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    Rohingya teen goes the distance for a degree

    By Free Malaysia Today

    Ishak, 15, on the verge of turning life around, 8 years after coming to Malaysia as a refugee, thanks to determination to learn.

    PETALING JAYA: Carrying his mother’s hopes and dreams in his heart, a Rohingya teenager is showing why nothing can get in the way of ambition and hard work.

    Simply known as Ishak, this child refugee has overcome racial discrimination, financial constraints and the challenge of not going through a normal education system, to excel in both his studies and in sports.

    “My mother believes that education can make life better. But she never told me that I should be a doctor or anything like that. She simply wants me to be ‘a successful person’.

    “She told me ‘get a degree so that you can stand in public, so that you have your own identity’,” Ishak, 15, said in an interview published on the United Nations High Commission for Refugees (UNHCR) website yesterday.

    The weight of his family’s expectations is compounded by the fact that he could possibly be the only one in his family to complete his education.

    “My older brother had to give up school to support the family. Now, it takes a lot of money for me to go to school. We have to pay fees, for transport,” Ishak said.

    Ishak has come a long way since arriving in Malaysia eight years ago, at the age of seven, with his brother and parents, from Myanmar’s Rakhine state.

    The emotional scars of the life he left still remain though.

    “Back home (Myanmar), the kids in pre-school used to tease me for my skin colour.

    “They called me black and asked why I was there. But the teachers were very supportive and would always explain why that was wrong,” Ishak said of the racial discrimination that he had to face at a very young age.

    Parallel system of education

    Life is tough for a child refugee, with no access to the national education system, but Ishak has made the most of an opportunity too often denied to school-age refugees.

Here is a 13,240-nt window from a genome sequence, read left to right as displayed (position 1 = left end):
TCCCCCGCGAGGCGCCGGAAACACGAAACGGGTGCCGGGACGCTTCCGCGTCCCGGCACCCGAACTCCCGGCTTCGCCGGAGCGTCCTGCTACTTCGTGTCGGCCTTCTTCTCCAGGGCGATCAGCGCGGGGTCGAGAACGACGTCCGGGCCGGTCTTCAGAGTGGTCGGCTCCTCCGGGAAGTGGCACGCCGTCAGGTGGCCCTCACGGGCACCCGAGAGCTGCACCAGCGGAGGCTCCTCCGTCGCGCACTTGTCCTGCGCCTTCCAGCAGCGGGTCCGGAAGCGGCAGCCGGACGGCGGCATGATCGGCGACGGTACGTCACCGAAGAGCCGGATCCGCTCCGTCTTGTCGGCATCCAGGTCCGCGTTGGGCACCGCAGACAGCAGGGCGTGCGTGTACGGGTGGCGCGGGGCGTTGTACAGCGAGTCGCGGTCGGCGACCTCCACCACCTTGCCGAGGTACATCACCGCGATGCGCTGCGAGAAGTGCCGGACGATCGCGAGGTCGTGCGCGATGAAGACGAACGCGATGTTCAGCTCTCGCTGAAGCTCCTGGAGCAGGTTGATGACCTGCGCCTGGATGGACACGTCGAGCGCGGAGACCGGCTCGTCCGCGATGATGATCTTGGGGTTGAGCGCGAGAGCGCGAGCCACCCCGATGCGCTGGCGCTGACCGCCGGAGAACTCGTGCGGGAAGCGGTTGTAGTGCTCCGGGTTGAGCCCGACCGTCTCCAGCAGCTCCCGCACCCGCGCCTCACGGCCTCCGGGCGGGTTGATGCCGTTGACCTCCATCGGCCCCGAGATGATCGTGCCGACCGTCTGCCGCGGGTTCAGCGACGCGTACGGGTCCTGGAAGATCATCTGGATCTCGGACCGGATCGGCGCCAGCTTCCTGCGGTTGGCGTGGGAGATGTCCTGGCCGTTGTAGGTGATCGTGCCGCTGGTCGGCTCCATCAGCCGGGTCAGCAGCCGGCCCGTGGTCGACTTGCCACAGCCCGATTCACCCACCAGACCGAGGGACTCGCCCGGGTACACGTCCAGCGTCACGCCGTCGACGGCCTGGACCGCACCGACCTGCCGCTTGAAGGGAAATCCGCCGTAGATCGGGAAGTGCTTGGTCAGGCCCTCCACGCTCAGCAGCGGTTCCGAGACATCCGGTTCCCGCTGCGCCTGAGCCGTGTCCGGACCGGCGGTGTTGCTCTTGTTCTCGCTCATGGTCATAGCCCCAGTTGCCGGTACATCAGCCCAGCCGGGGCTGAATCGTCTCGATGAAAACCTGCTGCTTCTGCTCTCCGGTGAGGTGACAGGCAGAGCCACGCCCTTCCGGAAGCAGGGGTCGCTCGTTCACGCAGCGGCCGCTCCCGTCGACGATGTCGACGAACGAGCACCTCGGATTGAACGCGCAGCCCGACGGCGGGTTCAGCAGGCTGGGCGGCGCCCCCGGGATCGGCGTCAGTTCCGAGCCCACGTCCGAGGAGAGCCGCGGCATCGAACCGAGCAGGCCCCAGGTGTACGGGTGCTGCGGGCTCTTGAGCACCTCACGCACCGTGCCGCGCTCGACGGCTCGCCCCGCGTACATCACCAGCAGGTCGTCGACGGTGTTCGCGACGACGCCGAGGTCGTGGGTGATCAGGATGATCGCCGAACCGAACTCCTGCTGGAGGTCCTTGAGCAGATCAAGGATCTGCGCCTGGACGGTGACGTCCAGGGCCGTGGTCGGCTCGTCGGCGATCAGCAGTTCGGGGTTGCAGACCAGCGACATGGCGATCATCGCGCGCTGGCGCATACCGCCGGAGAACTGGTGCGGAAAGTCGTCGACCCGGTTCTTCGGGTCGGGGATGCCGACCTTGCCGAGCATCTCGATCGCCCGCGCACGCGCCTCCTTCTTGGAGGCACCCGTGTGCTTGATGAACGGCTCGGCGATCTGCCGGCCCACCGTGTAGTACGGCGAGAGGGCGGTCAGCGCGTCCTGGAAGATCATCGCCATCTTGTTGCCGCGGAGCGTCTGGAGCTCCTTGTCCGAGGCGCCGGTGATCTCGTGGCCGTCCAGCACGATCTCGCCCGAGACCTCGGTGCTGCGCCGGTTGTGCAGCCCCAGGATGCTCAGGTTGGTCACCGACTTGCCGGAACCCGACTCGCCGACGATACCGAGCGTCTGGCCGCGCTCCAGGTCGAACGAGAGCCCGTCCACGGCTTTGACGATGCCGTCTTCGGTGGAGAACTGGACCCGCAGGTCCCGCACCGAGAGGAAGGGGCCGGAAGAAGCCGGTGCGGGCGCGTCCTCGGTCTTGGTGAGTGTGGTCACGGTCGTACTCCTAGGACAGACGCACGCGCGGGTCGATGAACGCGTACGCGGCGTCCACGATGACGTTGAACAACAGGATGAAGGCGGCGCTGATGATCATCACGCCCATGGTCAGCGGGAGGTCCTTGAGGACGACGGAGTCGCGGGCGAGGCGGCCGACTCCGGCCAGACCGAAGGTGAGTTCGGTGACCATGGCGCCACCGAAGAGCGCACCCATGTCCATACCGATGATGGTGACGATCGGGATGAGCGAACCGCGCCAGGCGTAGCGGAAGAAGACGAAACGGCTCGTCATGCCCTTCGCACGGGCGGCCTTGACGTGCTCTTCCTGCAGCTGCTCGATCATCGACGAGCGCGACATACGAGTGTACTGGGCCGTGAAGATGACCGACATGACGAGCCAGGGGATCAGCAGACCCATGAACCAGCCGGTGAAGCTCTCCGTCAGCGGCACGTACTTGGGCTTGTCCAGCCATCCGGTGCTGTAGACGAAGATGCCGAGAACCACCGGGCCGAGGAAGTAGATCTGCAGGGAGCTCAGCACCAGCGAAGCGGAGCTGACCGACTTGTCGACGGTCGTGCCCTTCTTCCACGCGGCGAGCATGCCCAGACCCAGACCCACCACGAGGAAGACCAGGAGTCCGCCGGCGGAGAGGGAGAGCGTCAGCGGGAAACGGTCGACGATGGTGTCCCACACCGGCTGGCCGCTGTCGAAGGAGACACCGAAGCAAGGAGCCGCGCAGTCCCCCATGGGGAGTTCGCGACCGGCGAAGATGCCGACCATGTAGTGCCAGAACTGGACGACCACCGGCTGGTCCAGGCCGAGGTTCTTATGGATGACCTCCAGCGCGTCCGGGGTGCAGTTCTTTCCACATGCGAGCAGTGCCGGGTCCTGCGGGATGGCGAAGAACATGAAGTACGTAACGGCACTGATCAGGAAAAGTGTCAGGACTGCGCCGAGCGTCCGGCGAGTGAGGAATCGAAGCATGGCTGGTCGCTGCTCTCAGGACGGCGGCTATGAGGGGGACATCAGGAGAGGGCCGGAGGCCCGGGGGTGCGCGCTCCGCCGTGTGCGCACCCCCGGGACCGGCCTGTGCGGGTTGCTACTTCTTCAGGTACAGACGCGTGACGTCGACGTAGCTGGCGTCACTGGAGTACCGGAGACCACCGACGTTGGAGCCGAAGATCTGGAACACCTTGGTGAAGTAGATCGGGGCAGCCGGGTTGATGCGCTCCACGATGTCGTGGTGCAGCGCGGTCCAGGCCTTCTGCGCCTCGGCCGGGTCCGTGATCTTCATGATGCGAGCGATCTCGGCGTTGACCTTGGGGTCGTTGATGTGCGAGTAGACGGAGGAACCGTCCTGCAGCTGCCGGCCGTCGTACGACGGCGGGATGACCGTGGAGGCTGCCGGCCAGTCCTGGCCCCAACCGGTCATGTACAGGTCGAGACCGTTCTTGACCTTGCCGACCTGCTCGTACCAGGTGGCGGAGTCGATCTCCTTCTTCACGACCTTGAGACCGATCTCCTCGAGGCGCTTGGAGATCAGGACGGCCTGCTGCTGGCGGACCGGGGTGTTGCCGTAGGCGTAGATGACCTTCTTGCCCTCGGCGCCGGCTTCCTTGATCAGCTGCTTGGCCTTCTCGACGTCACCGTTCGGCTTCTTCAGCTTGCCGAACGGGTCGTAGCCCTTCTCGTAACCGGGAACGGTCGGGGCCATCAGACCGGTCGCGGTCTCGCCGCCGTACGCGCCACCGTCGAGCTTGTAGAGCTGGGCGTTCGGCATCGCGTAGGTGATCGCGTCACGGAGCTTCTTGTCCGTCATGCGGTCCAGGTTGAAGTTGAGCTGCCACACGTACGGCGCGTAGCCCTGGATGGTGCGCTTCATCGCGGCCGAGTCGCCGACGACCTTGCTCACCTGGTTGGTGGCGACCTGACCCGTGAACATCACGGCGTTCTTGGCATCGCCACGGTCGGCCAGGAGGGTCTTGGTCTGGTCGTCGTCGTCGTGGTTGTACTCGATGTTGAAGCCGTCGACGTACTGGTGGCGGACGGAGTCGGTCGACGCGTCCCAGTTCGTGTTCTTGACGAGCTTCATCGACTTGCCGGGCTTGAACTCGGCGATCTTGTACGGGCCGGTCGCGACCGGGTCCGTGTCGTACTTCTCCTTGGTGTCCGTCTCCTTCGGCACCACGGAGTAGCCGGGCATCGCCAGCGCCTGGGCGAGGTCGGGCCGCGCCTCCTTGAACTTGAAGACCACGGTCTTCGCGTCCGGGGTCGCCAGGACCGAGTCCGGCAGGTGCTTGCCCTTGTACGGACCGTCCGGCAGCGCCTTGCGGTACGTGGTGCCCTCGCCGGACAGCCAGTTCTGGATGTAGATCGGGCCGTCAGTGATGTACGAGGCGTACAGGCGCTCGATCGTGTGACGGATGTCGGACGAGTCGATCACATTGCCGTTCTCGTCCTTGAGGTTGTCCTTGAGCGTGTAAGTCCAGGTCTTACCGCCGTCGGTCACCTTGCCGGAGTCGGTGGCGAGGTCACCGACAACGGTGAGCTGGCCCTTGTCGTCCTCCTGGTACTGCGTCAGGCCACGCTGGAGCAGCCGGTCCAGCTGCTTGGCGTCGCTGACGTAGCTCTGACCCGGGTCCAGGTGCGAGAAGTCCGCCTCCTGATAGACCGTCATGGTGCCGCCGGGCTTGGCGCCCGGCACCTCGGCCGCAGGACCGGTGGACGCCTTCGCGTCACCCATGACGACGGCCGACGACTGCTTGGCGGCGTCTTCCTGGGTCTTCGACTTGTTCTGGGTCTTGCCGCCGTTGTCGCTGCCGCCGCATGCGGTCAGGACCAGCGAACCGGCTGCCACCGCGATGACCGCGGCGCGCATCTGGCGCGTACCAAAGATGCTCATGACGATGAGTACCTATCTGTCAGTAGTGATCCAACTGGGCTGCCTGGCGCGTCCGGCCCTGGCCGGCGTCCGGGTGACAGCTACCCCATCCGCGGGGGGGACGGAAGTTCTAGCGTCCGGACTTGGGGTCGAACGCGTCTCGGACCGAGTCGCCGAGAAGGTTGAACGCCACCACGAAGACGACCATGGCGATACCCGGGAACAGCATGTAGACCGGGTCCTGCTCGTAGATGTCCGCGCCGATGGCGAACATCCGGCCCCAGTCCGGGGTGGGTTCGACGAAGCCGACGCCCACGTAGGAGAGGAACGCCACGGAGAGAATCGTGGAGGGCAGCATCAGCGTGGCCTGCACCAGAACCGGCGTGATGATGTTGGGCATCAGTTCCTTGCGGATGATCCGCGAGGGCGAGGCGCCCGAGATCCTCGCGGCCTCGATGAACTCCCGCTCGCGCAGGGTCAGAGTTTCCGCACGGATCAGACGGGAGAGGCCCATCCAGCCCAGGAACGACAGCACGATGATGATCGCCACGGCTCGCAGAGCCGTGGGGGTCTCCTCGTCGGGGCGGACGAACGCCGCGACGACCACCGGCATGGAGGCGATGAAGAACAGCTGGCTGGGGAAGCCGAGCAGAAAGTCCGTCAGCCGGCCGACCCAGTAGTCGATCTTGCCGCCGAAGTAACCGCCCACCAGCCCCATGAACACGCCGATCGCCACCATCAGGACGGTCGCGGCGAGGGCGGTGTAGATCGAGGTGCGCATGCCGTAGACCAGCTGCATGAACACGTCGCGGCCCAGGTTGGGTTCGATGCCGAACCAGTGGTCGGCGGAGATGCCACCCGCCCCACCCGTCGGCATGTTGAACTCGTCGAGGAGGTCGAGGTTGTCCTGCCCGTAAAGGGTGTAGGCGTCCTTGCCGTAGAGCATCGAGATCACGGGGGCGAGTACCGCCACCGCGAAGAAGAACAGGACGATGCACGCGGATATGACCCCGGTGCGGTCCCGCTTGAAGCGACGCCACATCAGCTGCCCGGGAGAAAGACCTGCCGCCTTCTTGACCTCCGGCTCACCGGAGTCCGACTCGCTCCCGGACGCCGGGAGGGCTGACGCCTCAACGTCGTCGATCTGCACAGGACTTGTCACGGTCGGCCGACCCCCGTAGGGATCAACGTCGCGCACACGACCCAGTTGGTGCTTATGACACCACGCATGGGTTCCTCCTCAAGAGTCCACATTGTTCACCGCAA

Thanks to the UNHCR, its NGO partners and the refugee communities themselves, there is a parallel system of education.

    Ishak has grown up with the help of the community learning centres set up for refugees and asylum-seekers throughout Malaysia.

    These centres struggle with limited funding and over-crowded classrooms that have few resources. Not to mention the high turnover of teachers and students dropping out for financial or cultural reasons.

    The opportunities to make it through every level and pursue higher education is very limited but Ishak now has a real shot at breaking the cycle of displacement and poverty.

    According to the UNHCR report, even when his family’s funds ran low, the learning centre had initially lowered the fees his parents had to pay, and later found a sponsor for Ishak.

    Now, the learning centre has become like a second home for Ishak, where he is able to enjoy his favourite subjects, namely mathematics, physics and accounts.

    He also appreciates that he is culturally-enriched by having classmates from all over the world but recognises that the moment is fleeting.

    “I know that my friends are not here forever. Some are getting resettled, some are going back to their own country, some just drop out because they can’t afford it.

    “I know that we are all special, and this is a special moment that I have to cherish.”

    Dignity for Children Foundation

    After eight years at the learning centre, Ishak is now at the equivalent of a Form 4 education level, having scored straight As, and is just a year away from his International General Certificate of Secondary Education (IGCSE) exams.

    Knowing his responsibilities and recognising the contributions of his teachers at the learning centre, Ishak said he hopes to return to the learning centre as a volunteer after his graduation, teaching his juniors or helping in the sports department.

    The learning centre Ishak is referring to is under the Dignity for Children Foundation, which runs one of the most comprehensive education programmes for the urban poor in Malaysia, from pre-school to secondary level and vocational training.

    The Foundation also provides the refugees with quality education as part of its provision to the marginalized urban poor.

    Meanwhile, Ishak’s passion for sports is demonstrated through his centre’s football team, challenging for the Faisal Cup, an annual sports meet between refugee learning centres in Malaysia.

    “My dream is to play football for Manchester United, my favourite club. If possible I want to represent a country.

    “But it will be difficult for me to do that here. I plan to study engineering as a backup, so that I can support myself and my family in the future if I cannot fulfil that (football) dream,” Ishak said.